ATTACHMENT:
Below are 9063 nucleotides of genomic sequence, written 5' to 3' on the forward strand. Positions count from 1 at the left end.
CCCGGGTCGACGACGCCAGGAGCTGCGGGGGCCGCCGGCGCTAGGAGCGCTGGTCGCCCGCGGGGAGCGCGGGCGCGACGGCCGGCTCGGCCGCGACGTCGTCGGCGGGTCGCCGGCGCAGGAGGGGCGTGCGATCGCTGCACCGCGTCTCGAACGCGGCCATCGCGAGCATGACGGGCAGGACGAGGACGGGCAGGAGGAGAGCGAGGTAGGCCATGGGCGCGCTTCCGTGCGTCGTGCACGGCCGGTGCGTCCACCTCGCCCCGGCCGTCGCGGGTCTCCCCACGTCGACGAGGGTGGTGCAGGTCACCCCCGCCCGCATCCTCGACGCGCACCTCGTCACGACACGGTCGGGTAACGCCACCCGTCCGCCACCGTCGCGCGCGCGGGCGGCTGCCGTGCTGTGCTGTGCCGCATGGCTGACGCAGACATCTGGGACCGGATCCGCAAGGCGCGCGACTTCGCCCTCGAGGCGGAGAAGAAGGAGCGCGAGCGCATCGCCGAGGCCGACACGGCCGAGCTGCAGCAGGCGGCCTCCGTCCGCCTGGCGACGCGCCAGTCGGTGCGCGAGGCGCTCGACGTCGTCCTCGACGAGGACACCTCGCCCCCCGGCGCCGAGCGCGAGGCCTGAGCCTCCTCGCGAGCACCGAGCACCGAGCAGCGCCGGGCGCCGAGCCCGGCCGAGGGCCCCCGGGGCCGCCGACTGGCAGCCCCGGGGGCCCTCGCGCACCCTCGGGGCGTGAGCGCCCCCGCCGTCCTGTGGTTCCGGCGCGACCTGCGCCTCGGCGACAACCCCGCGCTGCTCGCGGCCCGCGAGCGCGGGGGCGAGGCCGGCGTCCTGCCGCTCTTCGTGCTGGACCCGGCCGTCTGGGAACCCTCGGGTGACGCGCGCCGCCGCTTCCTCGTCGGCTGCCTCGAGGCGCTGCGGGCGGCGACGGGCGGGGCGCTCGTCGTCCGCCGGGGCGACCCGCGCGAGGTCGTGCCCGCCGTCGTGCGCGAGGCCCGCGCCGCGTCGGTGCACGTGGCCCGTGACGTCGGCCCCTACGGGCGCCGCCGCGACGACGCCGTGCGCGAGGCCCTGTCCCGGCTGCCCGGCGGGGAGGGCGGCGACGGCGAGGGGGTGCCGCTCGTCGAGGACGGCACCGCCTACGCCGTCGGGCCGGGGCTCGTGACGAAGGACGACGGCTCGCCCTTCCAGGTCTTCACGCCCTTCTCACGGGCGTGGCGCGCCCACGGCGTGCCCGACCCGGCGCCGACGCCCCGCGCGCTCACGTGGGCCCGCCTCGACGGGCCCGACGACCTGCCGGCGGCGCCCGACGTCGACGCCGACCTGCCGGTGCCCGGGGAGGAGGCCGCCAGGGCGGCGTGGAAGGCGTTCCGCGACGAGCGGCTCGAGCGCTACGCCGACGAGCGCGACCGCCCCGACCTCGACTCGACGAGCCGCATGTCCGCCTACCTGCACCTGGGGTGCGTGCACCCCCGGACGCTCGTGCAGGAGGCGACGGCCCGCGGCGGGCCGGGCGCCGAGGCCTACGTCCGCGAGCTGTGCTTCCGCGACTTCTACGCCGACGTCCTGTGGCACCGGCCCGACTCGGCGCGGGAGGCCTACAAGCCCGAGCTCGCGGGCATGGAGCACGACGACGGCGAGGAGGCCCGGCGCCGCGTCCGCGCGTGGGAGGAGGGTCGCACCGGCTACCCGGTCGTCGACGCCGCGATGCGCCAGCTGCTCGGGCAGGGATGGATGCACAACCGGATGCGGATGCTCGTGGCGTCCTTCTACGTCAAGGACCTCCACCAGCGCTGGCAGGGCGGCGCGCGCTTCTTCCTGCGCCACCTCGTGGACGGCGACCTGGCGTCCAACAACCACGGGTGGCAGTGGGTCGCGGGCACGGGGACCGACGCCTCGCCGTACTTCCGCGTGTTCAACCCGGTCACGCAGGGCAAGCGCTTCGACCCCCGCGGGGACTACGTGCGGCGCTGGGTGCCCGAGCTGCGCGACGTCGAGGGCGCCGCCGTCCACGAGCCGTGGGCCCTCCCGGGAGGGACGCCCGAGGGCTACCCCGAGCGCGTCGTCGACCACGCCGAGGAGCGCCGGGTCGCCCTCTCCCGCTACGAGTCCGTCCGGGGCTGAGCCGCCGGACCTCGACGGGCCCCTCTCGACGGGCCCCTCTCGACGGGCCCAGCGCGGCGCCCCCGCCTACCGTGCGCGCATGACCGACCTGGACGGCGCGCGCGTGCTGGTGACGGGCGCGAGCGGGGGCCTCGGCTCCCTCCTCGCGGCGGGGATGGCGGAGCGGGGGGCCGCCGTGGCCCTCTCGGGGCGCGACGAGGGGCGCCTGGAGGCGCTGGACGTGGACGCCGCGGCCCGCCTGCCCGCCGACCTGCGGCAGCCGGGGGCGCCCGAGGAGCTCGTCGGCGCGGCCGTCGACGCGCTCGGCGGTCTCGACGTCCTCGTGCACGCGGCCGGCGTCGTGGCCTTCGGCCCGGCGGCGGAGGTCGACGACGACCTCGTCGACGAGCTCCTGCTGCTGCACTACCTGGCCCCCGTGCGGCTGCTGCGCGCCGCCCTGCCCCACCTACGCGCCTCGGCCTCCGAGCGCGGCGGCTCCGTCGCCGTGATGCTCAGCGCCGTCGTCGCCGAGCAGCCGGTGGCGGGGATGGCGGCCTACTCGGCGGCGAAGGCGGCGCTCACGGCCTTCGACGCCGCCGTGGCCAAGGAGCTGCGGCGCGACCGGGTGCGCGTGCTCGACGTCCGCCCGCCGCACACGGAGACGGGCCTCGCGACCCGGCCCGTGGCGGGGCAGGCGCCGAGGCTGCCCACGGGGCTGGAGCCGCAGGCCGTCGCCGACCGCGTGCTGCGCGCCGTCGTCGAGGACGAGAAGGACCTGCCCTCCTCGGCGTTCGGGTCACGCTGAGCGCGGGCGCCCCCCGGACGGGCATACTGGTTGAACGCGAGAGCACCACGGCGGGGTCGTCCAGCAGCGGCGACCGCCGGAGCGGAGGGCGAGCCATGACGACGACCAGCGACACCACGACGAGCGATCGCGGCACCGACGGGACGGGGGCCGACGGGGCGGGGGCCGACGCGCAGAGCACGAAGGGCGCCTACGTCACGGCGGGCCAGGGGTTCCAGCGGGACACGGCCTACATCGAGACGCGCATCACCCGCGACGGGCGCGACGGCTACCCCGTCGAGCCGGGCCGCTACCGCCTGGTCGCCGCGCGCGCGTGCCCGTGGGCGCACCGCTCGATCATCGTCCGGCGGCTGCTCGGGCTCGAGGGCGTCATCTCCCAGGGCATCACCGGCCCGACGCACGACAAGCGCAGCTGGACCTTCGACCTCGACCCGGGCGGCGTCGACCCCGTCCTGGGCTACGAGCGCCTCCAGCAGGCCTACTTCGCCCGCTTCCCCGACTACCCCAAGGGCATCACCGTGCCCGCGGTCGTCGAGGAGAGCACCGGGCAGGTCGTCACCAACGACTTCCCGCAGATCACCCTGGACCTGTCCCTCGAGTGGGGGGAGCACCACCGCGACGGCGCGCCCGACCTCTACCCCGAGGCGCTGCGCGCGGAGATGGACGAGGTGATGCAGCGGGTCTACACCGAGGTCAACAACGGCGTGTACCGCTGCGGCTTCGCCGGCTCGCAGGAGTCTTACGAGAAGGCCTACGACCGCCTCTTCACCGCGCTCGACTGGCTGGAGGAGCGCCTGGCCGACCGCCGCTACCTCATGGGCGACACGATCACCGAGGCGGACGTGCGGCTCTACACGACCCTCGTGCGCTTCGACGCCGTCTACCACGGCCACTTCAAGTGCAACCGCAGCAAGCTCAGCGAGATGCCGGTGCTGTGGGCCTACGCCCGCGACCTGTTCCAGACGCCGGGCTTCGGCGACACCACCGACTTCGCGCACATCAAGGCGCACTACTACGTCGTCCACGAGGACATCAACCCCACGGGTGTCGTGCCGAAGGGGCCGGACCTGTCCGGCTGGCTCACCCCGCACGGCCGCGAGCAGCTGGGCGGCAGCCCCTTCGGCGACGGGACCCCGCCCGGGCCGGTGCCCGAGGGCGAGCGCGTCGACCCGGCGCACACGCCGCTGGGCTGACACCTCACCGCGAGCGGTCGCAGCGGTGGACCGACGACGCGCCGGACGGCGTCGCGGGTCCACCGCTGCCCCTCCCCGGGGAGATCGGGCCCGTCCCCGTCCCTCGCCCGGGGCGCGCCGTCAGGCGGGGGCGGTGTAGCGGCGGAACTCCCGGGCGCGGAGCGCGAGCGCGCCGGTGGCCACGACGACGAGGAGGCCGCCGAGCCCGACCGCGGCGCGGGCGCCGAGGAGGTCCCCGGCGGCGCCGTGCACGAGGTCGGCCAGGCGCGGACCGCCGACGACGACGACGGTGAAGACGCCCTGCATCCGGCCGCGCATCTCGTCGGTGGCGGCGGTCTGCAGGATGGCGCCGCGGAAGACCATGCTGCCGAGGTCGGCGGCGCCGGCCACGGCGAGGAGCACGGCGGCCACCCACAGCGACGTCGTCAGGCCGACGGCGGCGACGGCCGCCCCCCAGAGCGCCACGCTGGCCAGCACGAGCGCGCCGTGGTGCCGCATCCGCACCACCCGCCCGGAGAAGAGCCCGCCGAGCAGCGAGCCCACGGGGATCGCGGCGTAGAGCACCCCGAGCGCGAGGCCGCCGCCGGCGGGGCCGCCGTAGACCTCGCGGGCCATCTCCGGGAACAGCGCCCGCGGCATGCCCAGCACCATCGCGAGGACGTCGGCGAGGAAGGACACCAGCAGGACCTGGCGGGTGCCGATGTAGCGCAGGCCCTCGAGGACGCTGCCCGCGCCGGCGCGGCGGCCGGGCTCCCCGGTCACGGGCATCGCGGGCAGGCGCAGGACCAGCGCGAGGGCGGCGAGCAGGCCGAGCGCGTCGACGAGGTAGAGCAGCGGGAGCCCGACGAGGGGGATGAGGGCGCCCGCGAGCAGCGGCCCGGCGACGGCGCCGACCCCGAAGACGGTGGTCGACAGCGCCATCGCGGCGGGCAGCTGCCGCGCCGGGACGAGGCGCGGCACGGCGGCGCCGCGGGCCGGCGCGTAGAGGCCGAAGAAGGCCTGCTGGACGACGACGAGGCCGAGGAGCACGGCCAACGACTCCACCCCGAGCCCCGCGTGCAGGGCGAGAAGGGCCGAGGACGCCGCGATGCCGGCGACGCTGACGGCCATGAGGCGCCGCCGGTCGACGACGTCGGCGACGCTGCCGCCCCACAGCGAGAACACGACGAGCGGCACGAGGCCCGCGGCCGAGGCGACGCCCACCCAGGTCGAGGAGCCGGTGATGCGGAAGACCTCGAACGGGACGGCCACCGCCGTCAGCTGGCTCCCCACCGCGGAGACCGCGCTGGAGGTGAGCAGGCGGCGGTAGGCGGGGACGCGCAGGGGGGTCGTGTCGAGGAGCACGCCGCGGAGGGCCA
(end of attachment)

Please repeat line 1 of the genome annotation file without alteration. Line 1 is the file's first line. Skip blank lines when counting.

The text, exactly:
Below are 9063 nucleotides of genomic sequence, written 5' to 3' on the forward strand. Positions count from 1 at the left end.